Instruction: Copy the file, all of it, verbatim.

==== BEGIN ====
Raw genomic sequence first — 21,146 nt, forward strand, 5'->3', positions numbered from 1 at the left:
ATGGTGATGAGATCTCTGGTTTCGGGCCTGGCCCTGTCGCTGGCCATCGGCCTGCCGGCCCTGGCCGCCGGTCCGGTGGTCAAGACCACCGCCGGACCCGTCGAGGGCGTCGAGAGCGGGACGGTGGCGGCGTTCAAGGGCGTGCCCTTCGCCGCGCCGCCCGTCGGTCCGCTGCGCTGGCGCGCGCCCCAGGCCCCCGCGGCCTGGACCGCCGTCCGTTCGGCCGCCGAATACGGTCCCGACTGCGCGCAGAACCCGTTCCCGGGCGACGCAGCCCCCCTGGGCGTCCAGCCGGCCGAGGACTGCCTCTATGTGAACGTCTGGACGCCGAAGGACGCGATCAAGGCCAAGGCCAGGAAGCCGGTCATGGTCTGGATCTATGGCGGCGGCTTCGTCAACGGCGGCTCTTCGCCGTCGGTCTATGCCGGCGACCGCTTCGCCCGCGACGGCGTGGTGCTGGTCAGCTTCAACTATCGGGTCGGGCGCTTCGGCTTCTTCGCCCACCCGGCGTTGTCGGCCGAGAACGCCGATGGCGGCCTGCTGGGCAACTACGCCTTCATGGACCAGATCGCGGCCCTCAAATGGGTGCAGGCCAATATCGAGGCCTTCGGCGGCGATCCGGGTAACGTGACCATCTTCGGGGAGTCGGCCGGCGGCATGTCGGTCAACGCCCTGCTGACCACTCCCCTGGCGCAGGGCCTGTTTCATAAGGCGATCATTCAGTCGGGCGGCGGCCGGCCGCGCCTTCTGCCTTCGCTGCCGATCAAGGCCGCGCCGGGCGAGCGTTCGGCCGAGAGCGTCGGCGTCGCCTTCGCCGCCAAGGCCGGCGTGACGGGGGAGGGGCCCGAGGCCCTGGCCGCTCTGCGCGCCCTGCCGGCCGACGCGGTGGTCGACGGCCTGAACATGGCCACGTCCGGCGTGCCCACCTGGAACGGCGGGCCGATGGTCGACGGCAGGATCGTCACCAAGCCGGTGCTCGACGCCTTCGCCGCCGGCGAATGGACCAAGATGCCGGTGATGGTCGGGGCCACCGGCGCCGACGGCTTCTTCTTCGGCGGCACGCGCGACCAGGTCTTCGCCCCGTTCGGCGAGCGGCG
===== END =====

Raw genomic sequence first — 21,146 nt, forward strand, 5'->3', positions numbered from 1 at the left:
ATGGTGATGAGATCTCTGGTTTCGGGCCTGGCCCTGTCGCTGGCCATCGGCCTGCCGGCCCTGGCCGCCGGTCCGGTGGTCAAGACCACCGCCGGACCCGTCGAGGGCGTCGAGAGCGGGACGGTGGCGGCGTTCAAGGGCGTGCCCTTCGCCGCGCCGCCCGTCGGTCCGCTGCGCTGGCGCGCGCCCCAGGCCCCCGCGGCCTGGACCGCCGTCCGTTCGGCCGCCGAATACGGTCCCGACTGCGCGCAGAACCCGTTCCCGGGCGACGCAGCCCCCCTGGGCGTCCAGCCGGCCGAGGACTGCCTCTATGTGAACGTCTGGACGCCGAAGGACGCGATCAAGGCCAAGGCCAGGAAGCCGGTCATGGTCTGGATCTATGGCGGCGGCTTCGTCAACGGCGGCTCTTCGCCGTCGGTCTATGCCGGCGACCGCTTCGCCCGCGACGGCGTGGTGCTGGTCAGCTTCAACTATCGGGTCGGGCGCTTCGGCTTCTTCGCCCACCCGGCGTTGTCGGCCGAGAACGCCGATGGCGGCCTGCTGGGCAACTACGCCTTCATGGACCAGATCGCGGCCCTCAAATGGGTGCAGGCCAATATCGAGGCCTTCGGCGGCGATCCGGGTAACGTGACCATCTTCGGGGAGTCGGCCGGCGGCATGTCGGTCAACGCCCTGCTGACCACTCCCCTGGCGCAGGGCCTGTTTCATAAGGCGATCATTCAGTCGGGCGGCGGCCGGCCGCGCCTTCTGCCTTCGCTGCCGATCAAGGCCGCGCCGGGCGAGCGTTCGGCCGAGAGCGTCGGCGTCGCCTTCGCCGCCAAGGCCGGCGTGACGGGGGAGGGGCCCGAGGCCCTGGCCGCTCTGCGCGCCCTGCCGGCCGACGCGGTGGTCGACGGCCTGAACATGGCCACGTCCGGCGTGCCCACCTGGAACGGCGGGCCGATGGTCGACGGCAGGATCGTCACCAAGCCGGTGCTCGACGCCTTCGCCGCCGGCGAATGGACCAAGATGCCGGTGATGGTCGGGGCCACCGGCGCCGACGGCTTCTTCTTCGGCGGCACGCGCGACCAGGTCTTCGCCCCGTTCGGCGAGCGGCG